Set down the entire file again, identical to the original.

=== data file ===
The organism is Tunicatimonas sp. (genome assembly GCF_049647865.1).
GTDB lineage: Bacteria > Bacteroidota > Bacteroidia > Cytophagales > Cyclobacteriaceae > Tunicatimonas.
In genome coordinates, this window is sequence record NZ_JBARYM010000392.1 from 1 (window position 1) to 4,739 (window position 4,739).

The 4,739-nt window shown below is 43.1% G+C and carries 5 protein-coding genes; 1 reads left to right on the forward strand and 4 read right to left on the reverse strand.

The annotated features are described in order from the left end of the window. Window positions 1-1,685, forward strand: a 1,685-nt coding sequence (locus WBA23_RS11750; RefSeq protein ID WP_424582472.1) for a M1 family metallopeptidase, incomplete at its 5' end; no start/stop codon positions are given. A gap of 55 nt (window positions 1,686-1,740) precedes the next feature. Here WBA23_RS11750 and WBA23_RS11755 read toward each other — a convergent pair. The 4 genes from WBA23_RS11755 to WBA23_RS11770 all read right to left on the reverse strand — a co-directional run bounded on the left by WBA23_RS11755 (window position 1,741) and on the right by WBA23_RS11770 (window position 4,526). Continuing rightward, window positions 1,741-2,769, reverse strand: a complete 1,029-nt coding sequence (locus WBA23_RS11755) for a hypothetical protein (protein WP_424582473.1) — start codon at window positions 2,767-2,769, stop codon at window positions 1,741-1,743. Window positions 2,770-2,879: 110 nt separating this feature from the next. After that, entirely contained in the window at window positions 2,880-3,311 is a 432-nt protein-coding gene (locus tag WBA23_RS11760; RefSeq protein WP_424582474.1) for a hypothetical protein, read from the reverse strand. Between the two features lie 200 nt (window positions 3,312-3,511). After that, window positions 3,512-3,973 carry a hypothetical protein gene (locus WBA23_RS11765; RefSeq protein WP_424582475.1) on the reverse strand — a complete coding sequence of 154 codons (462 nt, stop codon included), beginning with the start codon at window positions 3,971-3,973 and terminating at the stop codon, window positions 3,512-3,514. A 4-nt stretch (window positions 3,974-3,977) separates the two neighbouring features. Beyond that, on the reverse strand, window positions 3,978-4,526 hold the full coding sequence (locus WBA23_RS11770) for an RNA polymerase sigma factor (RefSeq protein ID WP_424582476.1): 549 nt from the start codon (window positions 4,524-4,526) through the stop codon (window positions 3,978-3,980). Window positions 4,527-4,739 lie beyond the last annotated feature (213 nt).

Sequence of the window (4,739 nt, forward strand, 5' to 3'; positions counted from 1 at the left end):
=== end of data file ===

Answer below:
The organism is Tunicatimonas sp. (genome assembly GCF_049647865.1).
GTDB lineage: Bacteria > Bacteroidota > Bacteroidia > Cytophagales > Cyclobacteriaceae > Tunicatimonas.
In genome coordinates, this window is sequence record NZ_JBARYM010000392.1 from 1 (window position 1) to 4,739 (window position 4,739).

The 4,739-nt window shown below is 43.1% G+C and carries 5 protein-coding genes; 1 reads left to right on the forward strand and 4 read right to left on the reverse strand.

The annotated features are described in order from the left end of the window. Window positions 1-1,685, forward strand: a 1,685-nt coding sequence (locus WBA23_RS11750; RefSeq protein ID WP_424582472.1) for a M1 family metallopeptidase, incomplete at its 5' end; no start/stop codon positions are given. A gap of 55 nt (window positions 1,686-1,740) precedes the next feature. Here WBA23_RS11750 and WBA23_RS11755 read toward each other — a convergent pair. The 4 genes from WBA23_RS11755 to WBA23_RS11770 all read right to left on the reverse strand — a co-directional run bounded on the left by WBA23_RS11755 (window position 1,741) and on the right by WBA23_RS11770 (window position 4,526). Continuing rightward, window positions 1,741-2,769, reverse strand: a complete 1,029-nt coding sequence (locus WBA23_RS11755) for a hypothetical protein (protein WP_424582473.1) — start codon at window positions 2,767-2,769, stop codon at window positions 1,741-1,743. Window positions 2,770-2,879: 110 nt separating this feature from the next. After that, entirely contained in the window at window positions 2,880-3,311 is a 432-nt protein-coding gene (locus tag WBA23_RS11760; RefSeq protein WP_424582474.1) for a hypothetical protein, read from the reverse strand. Between the two features lie 200 nt (window positions 3,312-3,511). After that, window positions 3,512-3,973 carry a hypothetical protein gene (locus WBA23_RS11765; RefSeq protein WP_424582475.1) on the reverse strand — a complete coding sequence of 154 codons (462 nt, stop codon included), beginning with the start codon at window positions 3,971-3,973 and terminating at the stop codon, window positions 3,512-3,514. A 4-nt stretch (window positions 3,974-3,977) separates the two neighbouring features. Beyond that, on the reverse strand, window positions 3,978-4,526 hold the full coding sequence (locus WBA23_RS11770) for an RNA polymerase sigma factor (RefSeq protein ID WP_424582476.1): 549 nt from the start codon (window positions 4,524-4,526) through the stop codon (window positions 3,978-3,980). Window positions 4,527-4,739 lie beyond the last annotated feature (213 nt).

Sequence of the window (4,739 nt, forward strand, 5' to 3'; positions counted from 1 at the left end):